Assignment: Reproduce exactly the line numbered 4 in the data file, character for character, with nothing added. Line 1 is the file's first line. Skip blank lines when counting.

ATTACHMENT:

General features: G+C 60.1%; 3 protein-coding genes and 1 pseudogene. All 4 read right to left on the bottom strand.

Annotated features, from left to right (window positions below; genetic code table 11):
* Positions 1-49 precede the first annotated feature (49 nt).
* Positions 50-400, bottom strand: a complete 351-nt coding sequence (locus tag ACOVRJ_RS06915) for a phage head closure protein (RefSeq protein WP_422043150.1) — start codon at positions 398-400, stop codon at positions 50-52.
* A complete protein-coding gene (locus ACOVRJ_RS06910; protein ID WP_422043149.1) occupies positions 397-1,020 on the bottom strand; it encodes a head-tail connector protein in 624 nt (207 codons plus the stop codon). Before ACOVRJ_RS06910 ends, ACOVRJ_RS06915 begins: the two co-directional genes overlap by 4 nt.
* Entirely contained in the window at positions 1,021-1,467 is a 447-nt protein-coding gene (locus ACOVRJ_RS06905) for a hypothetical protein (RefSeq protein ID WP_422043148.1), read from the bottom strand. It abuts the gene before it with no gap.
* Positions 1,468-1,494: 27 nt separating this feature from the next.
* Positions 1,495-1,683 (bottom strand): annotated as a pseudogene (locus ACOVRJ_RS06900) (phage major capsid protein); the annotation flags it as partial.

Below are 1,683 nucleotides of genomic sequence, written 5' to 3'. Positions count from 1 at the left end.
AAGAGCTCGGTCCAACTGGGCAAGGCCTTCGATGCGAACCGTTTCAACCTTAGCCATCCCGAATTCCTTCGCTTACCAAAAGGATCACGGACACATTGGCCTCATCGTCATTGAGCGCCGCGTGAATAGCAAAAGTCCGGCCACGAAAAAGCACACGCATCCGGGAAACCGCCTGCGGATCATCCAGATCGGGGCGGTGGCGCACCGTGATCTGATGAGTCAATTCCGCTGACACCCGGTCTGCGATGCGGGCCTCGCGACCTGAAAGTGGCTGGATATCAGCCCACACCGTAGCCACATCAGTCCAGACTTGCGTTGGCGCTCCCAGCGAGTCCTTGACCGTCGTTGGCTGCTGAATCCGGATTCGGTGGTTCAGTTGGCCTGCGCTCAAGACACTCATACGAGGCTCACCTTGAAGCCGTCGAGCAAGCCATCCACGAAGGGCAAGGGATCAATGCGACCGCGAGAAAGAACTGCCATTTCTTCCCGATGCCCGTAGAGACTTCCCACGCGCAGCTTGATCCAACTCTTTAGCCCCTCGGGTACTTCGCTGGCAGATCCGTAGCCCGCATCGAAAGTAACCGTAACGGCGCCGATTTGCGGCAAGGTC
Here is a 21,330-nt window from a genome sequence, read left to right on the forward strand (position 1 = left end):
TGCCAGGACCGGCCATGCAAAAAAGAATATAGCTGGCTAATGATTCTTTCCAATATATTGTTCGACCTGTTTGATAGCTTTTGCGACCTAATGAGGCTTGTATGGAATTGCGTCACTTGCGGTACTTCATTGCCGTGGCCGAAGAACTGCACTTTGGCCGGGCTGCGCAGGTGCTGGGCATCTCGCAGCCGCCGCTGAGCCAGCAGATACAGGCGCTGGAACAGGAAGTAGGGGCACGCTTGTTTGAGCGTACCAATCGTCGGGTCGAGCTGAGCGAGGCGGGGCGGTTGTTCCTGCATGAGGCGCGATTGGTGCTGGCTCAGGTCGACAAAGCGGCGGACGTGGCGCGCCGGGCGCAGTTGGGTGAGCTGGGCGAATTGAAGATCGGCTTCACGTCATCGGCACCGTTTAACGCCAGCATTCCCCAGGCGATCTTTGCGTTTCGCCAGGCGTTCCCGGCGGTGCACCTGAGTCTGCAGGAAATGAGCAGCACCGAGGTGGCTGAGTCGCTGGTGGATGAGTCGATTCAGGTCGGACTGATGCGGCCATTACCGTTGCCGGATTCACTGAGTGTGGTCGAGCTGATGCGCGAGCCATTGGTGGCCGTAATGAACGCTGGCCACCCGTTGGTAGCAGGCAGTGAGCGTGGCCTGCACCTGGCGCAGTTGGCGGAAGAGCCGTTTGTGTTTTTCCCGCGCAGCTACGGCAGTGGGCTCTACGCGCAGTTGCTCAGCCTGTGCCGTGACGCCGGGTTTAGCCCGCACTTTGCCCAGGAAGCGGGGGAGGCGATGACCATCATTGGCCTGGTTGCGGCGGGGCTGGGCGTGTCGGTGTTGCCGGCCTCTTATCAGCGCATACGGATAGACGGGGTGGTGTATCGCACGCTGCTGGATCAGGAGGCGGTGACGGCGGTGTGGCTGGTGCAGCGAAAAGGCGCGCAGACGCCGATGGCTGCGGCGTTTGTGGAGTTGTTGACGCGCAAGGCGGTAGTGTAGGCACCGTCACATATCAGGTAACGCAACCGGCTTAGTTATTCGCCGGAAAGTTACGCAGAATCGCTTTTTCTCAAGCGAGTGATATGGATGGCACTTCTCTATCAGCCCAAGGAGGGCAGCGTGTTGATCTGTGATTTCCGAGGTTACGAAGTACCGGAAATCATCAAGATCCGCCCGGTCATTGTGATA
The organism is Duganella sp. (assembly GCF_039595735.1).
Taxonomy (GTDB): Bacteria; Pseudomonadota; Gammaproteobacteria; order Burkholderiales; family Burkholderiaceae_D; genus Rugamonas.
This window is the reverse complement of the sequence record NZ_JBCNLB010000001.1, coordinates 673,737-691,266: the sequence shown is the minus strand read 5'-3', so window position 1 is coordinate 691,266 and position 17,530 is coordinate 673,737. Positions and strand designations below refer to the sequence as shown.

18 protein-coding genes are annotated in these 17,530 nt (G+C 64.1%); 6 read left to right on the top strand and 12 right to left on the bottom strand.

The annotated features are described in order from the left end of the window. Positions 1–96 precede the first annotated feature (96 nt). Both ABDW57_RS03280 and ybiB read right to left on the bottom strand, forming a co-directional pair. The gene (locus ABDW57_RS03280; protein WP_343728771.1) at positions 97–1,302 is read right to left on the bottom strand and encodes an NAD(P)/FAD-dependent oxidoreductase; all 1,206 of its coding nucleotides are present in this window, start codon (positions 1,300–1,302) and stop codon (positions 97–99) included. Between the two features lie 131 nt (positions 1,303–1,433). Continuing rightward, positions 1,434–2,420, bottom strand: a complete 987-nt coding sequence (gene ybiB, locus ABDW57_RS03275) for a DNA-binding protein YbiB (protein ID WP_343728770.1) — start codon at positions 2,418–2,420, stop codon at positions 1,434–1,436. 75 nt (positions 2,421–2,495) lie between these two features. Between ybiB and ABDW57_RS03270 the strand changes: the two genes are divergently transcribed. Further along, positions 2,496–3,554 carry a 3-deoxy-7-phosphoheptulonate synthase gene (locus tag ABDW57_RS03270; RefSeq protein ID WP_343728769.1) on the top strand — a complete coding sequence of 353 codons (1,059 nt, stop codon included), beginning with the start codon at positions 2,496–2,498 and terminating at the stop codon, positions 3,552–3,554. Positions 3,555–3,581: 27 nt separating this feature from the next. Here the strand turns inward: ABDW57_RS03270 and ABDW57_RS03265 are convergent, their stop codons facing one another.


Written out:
* Positions 50-400, bottom strand: a complete 351-nt coding sequence (locus tag ACOVRJ_RS06915) for a phage head closure protein (RefSeq protein WP_422043150.1) — start codon at positions 398-400, stop codon at positions 50-52.